Today, I figured it was time to attack the bookshelf in earnest. Sure, I’ve gone through other items from the bookshelf, but never really that much the shelf’s initial primary purpose – reading materials of all types.
I’ve got a collection of magazines that I’ve trimmed, prioritized, purged and catalogued before, and this is the latest, and last, time I will be doing this exercise in futility. I can recall at least three previous major instances before this one, where I’ve gone through old issues of magazines in order to pare down the collection to something manageable, relevant, and with some sort of realistic reading goal. There have also been “lighter” moments, where I’d notice I had a smallish stash and knew I wasn’t going to read them (promotional subscriptions mainly), so I’d toss the short stack at that time, rather than let it accumulate any more.
The first was going through old back issues of Time Magazine that a friend in High School, who was moving back to France, had around the house was not going to go with his family. So on a cold and rainy late winter/early spring Montreal afternoon, I made my way home, with what was roughly 3 years of weekly issues. When I got home, I sorted and organized them all by year, then issue date, so that I could easily work through them. I was set, and ready to go! After about a year or so, and maybe 10 pages of the first issue, they would up in the recycling bin before moving. So much for that plan, but I was young and (overly) ambitious about the reading. Not to mention, if you really look at it at all, Time doesn’t have much appeal to a 12 year old.
For some time after that, even though I had magazine subscriptions (all monthlies or less frequent), I usually perused whatever issue within a week of it hitting my mailbox, and then disposed of it. Clearly, the lesson of my youth had taught me something! It was also a period in my life where I was spending a LOT of time reading. Technical materials, such as a book on ASP on the bus on my way to and from work – while standing no less; my hometown newspaper, The Gazette for local, national and international news… but primarily for the comics, doing the crosswords, and the entire “Comics and Hobbies” section in the Saturday Edition; recreational materials, especially sci-fi/fantasy and mystery novels; finally, there were also outliers, such as Zen and the Art of Motorcycle Maintenance.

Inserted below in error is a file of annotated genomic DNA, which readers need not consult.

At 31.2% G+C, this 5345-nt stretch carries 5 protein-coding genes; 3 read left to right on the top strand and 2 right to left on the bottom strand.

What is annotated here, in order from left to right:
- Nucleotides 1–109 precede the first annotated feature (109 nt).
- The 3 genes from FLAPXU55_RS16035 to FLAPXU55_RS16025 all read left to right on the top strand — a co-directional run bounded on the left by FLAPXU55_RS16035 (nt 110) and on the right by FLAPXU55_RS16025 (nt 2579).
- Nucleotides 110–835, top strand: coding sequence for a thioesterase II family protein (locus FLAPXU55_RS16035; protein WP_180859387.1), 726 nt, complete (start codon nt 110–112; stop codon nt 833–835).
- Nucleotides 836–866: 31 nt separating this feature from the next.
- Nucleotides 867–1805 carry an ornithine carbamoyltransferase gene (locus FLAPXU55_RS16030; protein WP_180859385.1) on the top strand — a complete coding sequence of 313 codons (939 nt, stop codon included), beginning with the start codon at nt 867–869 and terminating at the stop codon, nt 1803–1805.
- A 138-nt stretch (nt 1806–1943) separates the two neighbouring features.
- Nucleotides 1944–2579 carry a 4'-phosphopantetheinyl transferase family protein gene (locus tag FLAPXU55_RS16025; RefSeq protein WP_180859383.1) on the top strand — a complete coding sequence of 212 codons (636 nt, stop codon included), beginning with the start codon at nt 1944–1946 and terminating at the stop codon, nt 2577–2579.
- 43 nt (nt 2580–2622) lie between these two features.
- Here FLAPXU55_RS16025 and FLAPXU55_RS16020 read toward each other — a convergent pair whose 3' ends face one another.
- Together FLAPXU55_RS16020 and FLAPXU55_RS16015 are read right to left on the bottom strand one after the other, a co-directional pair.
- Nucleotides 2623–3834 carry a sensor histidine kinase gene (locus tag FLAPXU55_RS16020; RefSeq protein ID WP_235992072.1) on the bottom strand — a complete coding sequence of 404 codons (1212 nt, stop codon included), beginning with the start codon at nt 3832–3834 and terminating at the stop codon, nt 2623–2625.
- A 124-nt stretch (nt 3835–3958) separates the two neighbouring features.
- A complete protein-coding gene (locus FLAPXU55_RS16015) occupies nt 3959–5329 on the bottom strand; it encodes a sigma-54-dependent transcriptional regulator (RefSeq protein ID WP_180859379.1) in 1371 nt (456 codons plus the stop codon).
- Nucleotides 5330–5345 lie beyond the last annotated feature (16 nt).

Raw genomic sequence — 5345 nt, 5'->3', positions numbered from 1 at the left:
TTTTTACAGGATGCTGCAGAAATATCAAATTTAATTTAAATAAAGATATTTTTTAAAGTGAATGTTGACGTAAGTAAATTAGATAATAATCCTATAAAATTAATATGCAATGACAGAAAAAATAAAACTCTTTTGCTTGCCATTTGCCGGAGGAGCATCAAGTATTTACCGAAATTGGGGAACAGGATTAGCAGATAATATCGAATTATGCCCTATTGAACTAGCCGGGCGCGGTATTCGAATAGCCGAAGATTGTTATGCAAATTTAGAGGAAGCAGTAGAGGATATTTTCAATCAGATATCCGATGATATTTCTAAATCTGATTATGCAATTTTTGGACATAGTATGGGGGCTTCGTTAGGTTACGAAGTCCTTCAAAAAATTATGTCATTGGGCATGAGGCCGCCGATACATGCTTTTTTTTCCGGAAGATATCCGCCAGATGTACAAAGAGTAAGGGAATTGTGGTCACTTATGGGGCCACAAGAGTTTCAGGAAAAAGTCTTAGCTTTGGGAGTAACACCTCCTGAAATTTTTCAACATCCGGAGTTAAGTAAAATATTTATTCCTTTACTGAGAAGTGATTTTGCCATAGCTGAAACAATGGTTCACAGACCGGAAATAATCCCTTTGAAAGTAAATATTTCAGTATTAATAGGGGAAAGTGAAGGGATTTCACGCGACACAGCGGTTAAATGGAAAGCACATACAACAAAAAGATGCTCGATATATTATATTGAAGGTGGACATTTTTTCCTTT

The second magazine purge was somewhere around 2005, where I’d amassed a stockpile of copies of “Visual Basic Programmer’s Journal” (later to become the less language specific “Visual Studio Magazine“), MSDN Magazine and a few others I can’t recall, to prove the point of how meaningful they were! At that time, further along in my career, I thought that I should keep them in order to have them available as reference material. It didn’t matter that there was no system of any type, other than magazine holders marked with the name of the periodical(s) it contained, and date ranges. As long as I could remember “AH, I read that in this magazine, around this time”, it would be fine I thought. Again, that’s even IF I had made the time to read them. There was also a return to the thought that I could pick up a set at a given time and read through them… with discretion. I didn’t need to read EVERYTHING I thought, just what I’m immediately interested in, and be aware of the rest… for future reference. Yeah.
The third time was after we’d moved to our new house (where I’d dragged a few boxes of magazines), and needed to make room for the daughter we were expecting. Given that my office space was to be her bedroom, I needed to pare down how much stuff I had, so to make it all fit within a single bookshelf. This was down from the three I had in the office space! Though all three bookshelves weren’t packed to the brim, there was still a decent amount of “stuff” in them. Reading materials, mementos, CDs, DVDs, computer parts and hardware, and on and on. I flashed back to my previous purges, but was slightly more judicious in my expungement of magazines. I allowed myself to keep a single holder’s worth of magazines that I was going to read and dispose of later – all others had to go at that time. I think I actually looked through most of the ones I’d kept at that time!
Which brings us to this current, and truly final purge of magazines that I no longer want or need to keep around. This first set if from Code Magazine, which is a very interesting and relevant publication for software developers. They cover all sorts of languages, platforms and technologies, and truly pique my interest in technology and learning new things. I first started receiving as a promotional offer for having attended one of their events, and have been a fan. However, most of the information is available online, and since the cycle of changes in technology, especially software, is so fast. An issue from Jan/Feb 2013 probably has only 25% of its content that is still relevant today. Also, they make the information available on the magazine’s site. I don’t need to maintain an archive of their information for them!
Tomorrow will assuredly bring a different publication to reminisce about, and then toss onto the purge pile!